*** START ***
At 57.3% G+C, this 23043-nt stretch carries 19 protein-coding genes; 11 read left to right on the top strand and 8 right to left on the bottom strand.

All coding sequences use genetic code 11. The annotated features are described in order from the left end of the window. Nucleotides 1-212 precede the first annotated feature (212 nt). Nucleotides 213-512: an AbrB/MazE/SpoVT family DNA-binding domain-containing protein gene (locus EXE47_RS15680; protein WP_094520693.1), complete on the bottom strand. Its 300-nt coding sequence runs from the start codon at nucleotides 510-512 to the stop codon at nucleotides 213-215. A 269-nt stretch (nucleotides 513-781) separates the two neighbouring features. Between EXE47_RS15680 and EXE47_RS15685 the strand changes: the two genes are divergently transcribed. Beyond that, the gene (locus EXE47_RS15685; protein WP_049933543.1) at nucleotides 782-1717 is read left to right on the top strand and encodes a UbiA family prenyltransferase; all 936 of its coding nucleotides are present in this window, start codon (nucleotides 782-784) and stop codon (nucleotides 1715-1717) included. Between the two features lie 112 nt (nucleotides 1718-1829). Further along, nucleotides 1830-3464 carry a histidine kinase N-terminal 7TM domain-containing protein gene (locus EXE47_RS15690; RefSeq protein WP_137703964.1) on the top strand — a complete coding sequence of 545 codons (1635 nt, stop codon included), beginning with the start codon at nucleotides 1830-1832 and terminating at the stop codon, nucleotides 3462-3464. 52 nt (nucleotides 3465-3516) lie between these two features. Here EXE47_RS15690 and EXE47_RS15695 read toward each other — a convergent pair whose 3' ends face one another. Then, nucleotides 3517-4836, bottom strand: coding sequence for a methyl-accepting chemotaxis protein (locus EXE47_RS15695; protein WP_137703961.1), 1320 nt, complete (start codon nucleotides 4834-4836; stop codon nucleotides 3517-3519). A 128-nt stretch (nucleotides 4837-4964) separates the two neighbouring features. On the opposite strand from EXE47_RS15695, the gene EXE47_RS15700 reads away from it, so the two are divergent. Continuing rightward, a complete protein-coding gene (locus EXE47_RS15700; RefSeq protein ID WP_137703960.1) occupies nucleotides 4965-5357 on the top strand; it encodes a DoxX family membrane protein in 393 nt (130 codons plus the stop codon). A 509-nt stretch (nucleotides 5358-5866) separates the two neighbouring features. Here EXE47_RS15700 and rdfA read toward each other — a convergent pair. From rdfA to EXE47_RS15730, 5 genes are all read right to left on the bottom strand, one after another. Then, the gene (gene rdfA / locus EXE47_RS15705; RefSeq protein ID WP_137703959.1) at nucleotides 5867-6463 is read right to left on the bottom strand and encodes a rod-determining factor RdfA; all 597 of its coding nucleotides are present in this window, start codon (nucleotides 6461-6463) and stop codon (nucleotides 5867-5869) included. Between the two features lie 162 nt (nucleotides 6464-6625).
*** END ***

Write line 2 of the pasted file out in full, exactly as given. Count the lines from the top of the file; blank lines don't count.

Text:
All coding sequences use genetic code 11. The annotated features are described in order from the left end of the window. Nucleotides 1-212 precede the first annotated feature (212 nt). Nucleotides 213-512: an AbrB/MazE/SpoVT family DNA-binding domain-containing protein gene (locus EXE47_RS15680; protein WP_094520693.1), complete on the bottom strand. Its 300-nt coding sequence runs from the start codon at nucleotides 510-512 to the stop codon at nucleotides 213-215. A 269-nt stretch (nucleotides 513-781) separates the two neighbouring features. Between EXE47_RS15680 and EXE47_RS15685 the strand changes: the two genes are divergently transcribed. Beyond that, the gene (locus EXE47_RS15685; protein WP_049933543.1) at nucleotides 782-1717 is read left to right on the top strand and encodes a UbiA family prenyltransferase; all 936 of its coding nucleotides are present in this window, start codon (nucleotides 782-784) and stop codon (nucleotides 1715-1717) included. Between the two features lie 112 nt (nucleotides 1718-1829). Further along, nucleotides 1830-3464 carry a histidine kinase N-terminal 7TM domain-containing protein gene (locus EXE47_RS15690; RefSeq protein WP_137703964.1) on the top strand — a complete coding sequence of 545 codons (1635 nt, stop codon included), beginning with the start codon at nucleotides 1830-1832 and terminating at the stop codon, nucleotides 3462-3464. 52 nt (nucleotides 3465-3516) lie between these two features. Here EXE47_RS15690 and EXE47_RS15695 read toward each other — a convergent pair whose 3' ends face one another. Then, nucleotides 3517-4836, bottom strand: coding sequence for a methyl-accepting chemotaxis protein (locus EXE47_RS15695; protein WP_137703961.1), 1320 nt, complete (start codon nucleotides 4834-4836; stop codon nucleotides 3517-3519). A 128-nt stretch (nucleotides 4837-4964) separates the two neighbouring features. On the opposite strand from EXE47_RS15695, the gene EXE47_RS15700 reads away from it, so the two are divergent. Continuing rightward, a complete protein-coding gene (locus EXE47_RS15700; RefSeq protein ID WP_137703960.1) occupies nucleotides 4965-5357 on the top strand; it encodes a DoxX family membrane protein in 393 nt (130 codons plus the stop codon). A 509-nt stretch (nucleotides 5358-5866) separates the two neighbouring features. Here EXE47_RS15700 and rdfA read toward each other — a convergent pair. From rdfA to EXE47_RS15730, 5 genes are all read right to left on the bottom strand, one after another. Then, the gene (gene rdfA / locus EXE47_RS15705; RefSeq protein ID WP_137703959.1) at nucleotides 5867-6463 is read right to left on the bottom strand and encodes a rod-determining factor RdfA; all 597 of its coding nucleotides are present in this window, start codon (nucleotides 6461-6463) and stop codon (nucleotides 5867-5869) included. Between the two features lie 162 nt (nucleotides 6464-6625).